Social stories are a strategy for helping children to understand a social situation and to learn how to deal with it in a positive way. Children who have autistic spectrum disorders or behavioural issues can be guided through socially complex situations by means of a story. This folder contains 48 example social situations on which to base your own individualised story, specifically tailored to the needs of the child. The stories should be positive and suggest a good behavioural option for the child. This should be organised by the class teacher and teaching assistant responsible for the child.

N.B: If an individual child requires specific support for an area of their development or education not covered by an existing intervention the school will endeavour to investigate alternative programmes of support.

o Occasionally, a child may require more expert support from an outside agency, such as Speech and Language Therapy Service, Educational Psychologist etc. In this instance, a referral will be made, with parental consent and forwarded to the appropriate agency. After a series of assessments, a programme of support will usually be provided for the school and parents/carers. This generates a SEN support plan with individual targets for your child.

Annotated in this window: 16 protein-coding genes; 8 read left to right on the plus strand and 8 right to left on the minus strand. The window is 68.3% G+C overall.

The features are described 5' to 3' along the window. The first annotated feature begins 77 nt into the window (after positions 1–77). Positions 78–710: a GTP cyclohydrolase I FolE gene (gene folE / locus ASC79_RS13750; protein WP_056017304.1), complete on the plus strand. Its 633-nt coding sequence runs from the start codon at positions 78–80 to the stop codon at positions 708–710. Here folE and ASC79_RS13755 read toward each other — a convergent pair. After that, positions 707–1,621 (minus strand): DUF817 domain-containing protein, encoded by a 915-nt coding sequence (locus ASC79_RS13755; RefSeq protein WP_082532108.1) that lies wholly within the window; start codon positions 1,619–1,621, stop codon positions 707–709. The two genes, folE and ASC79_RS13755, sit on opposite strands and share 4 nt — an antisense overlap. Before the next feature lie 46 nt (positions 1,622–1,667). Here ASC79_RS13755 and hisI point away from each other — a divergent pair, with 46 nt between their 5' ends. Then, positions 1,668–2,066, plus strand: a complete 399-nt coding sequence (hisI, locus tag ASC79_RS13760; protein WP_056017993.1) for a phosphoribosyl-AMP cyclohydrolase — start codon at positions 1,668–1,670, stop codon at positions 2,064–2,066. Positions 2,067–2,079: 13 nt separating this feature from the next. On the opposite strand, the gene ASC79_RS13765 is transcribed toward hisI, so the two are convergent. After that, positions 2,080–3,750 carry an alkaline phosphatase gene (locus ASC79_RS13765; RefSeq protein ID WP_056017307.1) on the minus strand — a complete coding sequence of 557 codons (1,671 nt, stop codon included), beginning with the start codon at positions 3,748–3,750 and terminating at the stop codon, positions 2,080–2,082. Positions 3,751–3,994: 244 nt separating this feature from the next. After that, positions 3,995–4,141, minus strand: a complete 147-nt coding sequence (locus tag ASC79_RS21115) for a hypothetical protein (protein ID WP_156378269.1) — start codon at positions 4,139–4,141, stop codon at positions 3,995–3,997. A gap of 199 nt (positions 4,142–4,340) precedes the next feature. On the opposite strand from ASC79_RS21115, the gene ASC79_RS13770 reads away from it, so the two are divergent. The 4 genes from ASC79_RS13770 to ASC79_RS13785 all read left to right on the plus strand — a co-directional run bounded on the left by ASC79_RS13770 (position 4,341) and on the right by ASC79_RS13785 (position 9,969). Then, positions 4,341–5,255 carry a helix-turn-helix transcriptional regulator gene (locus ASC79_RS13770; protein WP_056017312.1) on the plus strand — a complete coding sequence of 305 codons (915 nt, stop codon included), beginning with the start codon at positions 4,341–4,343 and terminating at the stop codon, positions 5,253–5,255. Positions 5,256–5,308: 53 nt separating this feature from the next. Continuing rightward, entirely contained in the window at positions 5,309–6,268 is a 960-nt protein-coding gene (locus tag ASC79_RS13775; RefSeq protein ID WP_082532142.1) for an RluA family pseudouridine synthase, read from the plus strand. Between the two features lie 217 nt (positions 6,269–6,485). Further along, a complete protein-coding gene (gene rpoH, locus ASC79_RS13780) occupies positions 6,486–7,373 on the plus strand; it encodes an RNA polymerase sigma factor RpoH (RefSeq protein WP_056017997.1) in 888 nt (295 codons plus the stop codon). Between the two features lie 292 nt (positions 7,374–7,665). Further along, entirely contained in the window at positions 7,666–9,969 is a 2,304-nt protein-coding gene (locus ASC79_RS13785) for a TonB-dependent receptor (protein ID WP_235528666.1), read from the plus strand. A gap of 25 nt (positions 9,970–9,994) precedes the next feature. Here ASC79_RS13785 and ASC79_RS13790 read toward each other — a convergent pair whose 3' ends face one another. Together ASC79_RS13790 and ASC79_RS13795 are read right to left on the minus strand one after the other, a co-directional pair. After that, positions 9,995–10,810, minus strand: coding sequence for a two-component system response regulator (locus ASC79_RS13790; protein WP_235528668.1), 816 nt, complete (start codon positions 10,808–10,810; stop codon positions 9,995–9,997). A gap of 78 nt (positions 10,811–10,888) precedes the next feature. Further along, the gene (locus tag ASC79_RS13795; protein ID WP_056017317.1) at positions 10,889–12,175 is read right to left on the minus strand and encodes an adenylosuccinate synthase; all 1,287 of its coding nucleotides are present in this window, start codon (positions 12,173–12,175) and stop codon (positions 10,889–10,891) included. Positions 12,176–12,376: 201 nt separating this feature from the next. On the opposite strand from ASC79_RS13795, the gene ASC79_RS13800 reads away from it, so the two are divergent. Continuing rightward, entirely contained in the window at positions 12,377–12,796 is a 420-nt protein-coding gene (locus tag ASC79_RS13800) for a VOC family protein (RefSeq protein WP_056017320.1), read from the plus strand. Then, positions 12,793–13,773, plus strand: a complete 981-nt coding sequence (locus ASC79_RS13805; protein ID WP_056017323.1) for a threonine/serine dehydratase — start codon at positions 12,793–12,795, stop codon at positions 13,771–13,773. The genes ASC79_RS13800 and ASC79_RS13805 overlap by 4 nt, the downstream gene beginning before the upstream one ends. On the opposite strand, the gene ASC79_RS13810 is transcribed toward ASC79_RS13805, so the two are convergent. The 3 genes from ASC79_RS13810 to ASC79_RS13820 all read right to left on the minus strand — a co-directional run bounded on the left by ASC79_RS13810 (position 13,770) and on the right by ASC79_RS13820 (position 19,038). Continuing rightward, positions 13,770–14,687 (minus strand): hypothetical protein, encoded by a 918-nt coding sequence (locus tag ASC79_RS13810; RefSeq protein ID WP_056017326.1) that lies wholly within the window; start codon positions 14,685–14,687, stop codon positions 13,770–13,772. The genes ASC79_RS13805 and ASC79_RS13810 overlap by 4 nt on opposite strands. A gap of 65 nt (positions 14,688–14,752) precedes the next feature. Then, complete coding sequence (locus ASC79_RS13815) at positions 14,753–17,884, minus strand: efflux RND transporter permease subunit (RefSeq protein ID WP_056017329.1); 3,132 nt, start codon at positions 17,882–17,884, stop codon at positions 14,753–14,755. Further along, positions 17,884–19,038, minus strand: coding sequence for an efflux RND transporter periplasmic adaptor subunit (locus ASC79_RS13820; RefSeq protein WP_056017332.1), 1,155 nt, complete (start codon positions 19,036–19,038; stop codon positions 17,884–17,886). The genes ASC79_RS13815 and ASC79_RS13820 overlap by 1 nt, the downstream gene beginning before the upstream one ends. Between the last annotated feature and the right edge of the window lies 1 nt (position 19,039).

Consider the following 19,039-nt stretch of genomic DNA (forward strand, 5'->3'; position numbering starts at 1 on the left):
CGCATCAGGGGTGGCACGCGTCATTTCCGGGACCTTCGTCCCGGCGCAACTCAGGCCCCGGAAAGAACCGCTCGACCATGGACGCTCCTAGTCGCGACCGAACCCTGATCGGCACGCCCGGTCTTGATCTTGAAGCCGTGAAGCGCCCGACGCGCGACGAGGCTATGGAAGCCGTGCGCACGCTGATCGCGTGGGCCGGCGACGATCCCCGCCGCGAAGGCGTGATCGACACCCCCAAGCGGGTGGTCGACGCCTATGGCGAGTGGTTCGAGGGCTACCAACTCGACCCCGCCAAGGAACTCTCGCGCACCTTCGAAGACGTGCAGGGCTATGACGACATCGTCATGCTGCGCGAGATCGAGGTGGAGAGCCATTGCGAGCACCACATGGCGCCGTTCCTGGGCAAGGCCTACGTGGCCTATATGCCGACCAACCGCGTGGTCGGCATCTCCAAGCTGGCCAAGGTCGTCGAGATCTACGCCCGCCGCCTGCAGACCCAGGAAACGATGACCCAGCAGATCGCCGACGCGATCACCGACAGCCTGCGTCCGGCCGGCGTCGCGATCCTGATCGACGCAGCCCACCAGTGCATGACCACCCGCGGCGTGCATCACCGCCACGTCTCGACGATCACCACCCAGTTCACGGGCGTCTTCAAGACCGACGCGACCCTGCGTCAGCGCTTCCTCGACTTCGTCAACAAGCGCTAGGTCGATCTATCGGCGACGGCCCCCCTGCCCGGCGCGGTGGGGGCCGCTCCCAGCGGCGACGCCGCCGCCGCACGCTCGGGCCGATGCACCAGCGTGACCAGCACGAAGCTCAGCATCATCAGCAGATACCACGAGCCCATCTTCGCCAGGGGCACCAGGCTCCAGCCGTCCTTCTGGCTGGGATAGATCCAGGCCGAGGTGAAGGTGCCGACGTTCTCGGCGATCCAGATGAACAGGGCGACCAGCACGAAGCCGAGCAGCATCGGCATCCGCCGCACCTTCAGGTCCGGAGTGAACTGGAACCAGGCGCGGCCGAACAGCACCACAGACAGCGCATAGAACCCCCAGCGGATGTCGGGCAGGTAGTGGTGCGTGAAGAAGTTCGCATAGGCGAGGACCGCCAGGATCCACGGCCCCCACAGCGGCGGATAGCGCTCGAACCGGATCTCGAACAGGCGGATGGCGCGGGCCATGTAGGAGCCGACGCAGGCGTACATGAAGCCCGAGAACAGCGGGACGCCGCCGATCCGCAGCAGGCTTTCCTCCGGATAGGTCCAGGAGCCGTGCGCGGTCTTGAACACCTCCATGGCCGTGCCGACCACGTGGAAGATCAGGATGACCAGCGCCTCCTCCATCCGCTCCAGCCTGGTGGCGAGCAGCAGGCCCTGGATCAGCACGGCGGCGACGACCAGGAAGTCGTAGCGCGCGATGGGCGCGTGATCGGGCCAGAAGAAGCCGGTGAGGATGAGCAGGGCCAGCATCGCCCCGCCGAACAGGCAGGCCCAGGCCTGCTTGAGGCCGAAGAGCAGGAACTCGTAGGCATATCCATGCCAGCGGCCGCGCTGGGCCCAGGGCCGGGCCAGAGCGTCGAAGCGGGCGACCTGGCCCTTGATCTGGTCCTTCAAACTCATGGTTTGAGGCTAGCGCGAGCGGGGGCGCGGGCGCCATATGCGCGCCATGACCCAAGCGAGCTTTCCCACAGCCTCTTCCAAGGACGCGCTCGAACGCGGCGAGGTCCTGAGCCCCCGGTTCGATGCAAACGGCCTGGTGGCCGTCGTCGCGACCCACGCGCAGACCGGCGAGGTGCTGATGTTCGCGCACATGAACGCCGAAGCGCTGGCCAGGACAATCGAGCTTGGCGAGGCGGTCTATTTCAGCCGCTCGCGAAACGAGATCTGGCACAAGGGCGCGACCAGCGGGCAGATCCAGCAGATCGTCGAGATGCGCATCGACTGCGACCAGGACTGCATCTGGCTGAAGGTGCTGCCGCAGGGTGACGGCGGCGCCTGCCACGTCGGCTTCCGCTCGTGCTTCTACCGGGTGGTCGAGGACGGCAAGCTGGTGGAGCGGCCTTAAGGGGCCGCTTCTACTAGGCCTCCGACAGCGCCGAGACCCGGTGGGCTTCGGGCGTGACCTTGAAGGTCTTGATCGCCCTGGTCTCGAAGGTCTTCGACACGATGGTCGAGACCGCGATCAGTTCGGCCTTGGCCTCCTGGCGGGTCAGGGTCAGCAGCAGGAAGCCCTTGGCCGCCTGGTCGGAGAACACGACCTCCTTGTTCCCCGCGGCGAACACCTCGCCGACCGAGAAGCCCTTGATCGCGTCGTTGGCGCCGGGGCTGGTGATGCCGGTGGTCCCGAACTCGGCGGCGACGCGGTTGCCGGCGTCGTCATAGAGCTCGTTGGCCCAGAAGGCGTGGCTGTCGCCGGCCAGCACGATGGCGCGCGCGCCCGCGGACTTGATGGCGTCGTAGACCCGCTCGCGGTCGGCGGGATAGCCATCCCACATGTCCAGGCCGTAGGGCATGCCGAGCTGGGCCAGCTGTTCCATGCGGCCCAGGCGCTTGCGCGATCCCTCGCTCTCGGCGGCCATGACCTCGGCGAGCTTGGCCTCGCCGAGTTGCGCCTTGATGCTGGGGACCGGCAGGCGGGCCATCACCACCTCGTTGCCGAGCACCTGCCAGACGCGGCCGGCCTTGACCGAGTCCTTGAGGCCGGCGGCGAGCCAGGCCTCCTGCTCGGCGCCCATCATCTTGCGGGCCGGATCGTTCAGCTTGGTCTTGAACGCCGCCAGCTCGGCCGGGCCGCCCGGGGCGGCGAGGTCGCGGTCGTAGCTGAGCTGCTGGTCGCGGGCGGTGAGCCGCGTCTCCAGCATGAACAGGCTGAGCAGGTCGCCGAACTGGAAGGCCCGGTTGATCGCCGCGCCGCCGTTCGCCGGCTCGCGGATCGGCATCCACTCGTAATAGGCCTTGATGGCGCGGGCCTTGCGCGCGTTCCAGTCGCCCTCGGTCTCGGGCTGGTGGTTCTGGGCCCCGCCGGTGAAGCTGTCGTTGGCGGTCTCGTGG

2. THE SCHOOL’S APPROACH TO TEACHING.

The school’s approach for teaching children with SEND (including children who do and do not have an EHC Plan) involves:

* Adapting the curriculum & learning environment:

o When a child has been identified with special needs, their tasks will be further differentiated by the class teacher. Their specific requirements relating to their individual special needs will be taken into consideration when planning to enable them to access the curriculum effectively.

o Teaching assistants may be allocated to work with the child on a 1-1 basis or in a small focus group to target more specific need.

o If a child has been identified as having a special need, they will be given a Provision Map. Targets will be set according to their area of need. These will be regularly monitored by the class teacher and by the SENDCo three times per year. Provision Maps will be discussed with parents, who agree these, sign and retain a copy for their records.

o If appropriate, specialist equipment will be provided for the child e.g. writing slopes, pencil grips, easy to use scissors.

o Special adaptations to the environment will be made as necessary e.g. providing a quiet ‘time out’ zone, a partitioned area for the child within the class for the child to work and avoid distractions, portable ramps for wheelchair access.